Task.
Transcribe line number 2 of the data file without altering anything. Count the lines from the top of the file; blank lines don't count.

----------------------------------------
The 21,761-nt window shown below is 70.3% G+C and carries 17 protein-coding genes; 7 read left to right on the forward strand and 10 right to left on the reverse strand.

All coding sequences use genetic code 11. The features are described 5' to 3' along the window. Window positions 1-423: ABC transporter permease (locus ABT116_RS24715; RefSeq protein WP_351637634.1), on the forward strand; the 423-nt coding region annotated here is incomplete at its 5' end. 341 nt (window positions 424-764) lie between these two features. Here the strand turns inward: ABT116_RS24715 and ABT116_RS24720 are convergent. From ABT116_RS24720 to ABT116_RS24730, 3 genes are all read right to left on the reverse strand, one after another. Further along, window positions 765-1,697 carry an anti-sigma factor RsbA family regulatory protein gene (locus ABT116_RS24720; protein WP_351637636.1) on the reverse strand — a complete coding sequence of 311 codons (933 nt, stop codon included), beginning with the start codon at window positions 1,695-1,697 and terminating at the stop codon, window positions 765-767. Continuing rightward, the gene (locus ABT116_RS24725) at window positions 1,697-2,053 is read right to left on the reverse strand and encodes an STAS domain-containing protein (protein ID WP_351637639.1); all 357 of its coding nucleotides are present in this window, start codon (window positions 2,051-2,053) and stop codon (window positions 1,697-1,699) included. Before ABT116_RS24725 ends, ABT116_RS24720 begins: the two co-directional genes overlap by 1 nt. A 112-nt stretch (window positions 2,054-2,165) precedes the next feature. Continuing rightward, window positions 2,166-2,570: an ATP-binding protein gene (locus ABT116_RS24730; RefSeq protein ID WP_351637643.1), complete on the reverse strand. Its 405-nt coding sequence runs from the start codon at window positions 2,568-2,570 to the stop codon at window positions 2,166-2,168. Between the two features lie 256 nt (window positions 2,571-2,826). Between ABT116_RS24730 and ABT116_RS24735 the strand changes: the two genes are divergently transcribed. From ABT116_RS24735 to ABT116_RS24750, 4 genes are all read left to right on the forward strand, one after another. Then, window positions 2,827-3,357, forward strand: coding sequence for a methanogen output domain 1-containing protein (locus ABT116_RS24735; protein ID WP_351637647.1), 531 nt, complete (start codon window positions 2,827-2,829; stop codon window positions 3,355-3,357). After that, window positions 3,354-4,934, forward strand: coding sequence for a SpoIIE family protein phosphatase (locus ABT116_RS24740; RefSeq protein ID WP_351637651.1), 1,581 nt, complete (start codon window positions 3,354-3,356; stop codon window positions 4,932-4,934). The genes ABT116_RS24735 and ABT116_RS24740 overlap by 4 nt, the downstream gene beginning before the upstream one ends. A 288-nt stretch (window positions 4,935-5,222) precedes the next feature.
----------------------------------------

All coding sequences use genetic code 11. The features are described 5' to 3' along the window. Window positions 1-423: ABC transporter permease (locus ABT116_RS24715; RefSeq protein WP_351637634.1), on the forward strand; the 423-nt coding region annotated here is incomplete at its 5' end. 341 nt (window positions 424-764) lie between these two features. Here the strand turns inward: ABT116_RS24715 and ABT116_RS24720 are convergent. From ABT116_RS24720 to ABT116_RS24730, 3 genes are all read right to left on the reverse strand, one after another. Further along, window positions 765-1,697 carry an anti-sigma factor RsbA family regulatory protein gene (locus ABT116_RS24720; protein WP_351637636.1) on the reverse strand — a complete coding sequence of 311 codons (933 nt, stop codon included), beginning with the start codon at window positions 1,695-1,697 and terminating at the stop codon, window positions 765-767. Continuing rightward, the gene (locus ABT116_RS24725) at window positions 1,697-2,053 is read right to left on the reverse strand and encodes an STAS domain-containing protein (protein ID WP_351637639.1); all 357 of its coding nucleotides are present in this window, start codon (window positions 2,051-2,053) and stop codon (window positions 1,697-1,699) included. Before ABT116_RS24725 ends, ABT116_RS24720 begins: the two co-directional genes overlap by 1 nt. A 112-nt stretch (window positions 2,054-2,165) precedes the next feature. Continuing rightward, window positions 2,166-2,570: an ATP-binding protein gene (locus ABT116_RS24730; RefSeq protein ID WP_351637643.1), complete on the reverse strand. Its 405-nt coding sequence runs from the start codon at window positions 2,568-2,570 to the stop codon at window positions 2,166-2,168. Between the two features lie 256 nt (window positions 2,571-2,826). Between ABT116_RS24730 and ABT116_RS24735 the strand changes: the two genes are divergently transcribed. From ABT116_RS24735 to ABT116_RS24750, 4 genes are all read left to right on the forward strand, one after another. Then, window positions 2,827-3,357, forward strand: coding sequence for a methanogen output domain 1-containing protein (locus ABT116_RS24735; protein ID WP_351637647.1), 531 nt, complete (start codon window positions 2,827-2,829; stop codon window positions 3,355-3,357). After that, window positions 3,354-4,934, forward strand: coding sequence for a SpoIIE family protein phosphatase (locus ABT116_RS24740; RefSeq protein ID WP_351637651.1), 1,581 nt, complete (start codon window positions 3,354-3,356; stop codon window positions 4,932-4,934). The genes ABT116_RS24735 and ABT116_RS24740 overlap by 4 nt, the downstream gene beginning before the upstream one ends. A 288-nt stretch (window positions 4,935-5,222) precedes the next feature.